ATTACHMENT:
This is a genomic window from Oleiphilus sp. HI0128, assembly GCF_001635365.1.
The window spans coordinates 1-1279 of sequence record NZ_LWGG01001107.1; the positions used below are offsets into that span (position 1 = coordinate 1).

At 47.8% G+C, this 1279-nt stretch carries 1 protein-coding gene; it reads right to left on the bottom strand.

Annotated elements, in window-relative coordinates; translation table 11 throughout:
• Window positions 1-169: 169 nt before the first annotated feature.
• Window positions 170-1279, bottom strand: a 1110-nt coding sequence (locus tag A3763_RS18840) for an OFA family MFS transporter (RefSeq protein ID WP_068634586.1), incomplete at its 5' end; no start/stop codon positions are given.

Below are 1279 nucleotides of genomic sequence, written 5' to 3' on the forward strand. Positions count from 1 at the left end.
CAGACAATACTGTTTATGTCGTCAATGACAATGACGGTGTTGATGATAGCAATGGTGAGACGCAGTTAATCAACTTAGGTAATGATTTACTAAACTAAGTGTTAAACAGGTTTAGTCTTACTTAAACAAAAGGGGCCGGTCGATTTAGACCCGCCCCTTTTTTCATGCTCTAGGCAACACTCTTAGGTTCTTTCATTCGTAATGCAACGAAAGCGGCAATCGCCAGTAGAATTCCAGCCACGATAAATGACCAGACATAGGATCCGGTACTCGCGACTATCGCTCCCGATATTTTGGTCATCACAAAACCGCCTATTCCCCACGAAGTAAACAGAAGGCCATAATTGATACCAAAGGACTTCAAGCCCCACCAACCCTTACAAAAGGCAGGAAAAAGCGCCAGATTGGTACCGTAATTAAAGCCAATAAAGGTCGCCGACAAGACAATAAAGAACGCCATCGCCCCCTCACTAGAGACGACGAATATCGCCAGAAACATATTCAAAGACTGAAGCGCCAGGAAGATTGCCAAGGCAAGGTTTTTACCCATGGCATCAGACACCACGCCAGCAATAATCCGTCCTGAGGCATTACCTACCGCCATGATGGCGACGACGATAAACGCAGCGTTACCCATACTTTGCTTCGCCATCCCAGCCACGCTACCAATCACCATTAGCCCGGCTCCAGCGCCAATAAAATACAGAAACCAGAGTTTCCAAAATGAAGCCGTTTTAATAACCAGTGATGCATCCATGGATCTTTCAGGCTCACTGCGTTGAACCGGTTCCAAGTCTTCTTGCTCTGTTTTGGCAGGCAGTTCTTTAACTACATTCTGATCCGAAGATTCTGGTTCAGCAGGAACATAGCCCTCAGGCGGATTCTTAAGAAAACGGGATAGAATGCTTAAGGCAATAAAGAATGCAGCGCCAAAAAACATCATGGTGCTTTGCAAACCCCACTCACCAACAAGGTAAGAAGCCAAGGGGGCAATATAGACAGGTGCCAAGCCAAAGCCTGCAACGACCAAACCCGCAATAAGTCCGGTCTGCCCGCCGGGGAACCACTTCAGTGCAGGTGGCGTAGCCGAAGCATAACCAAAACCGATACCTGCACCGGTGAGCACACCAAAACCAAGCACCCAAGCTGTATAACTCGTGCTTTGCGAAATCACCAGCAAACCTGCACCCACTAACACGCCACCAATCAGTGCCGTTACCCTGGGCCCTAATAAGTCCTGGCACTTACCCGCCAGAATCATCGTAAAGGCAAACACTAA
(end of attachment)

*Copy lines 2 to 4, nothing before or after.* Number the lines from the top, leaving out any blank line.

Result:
The window spans coordinates 1-1279 of sequence record NZ_LWGG01001107.1; the positions used below are offsets into that span (position 1 = coordinate 1).

At 47.8% G+C, this 1279-nt stretch carries 1 protein-coding gene; it reads right to left on the bottom strand.

Annotated elements, in window-relative coordinates; translation table 11 throughout: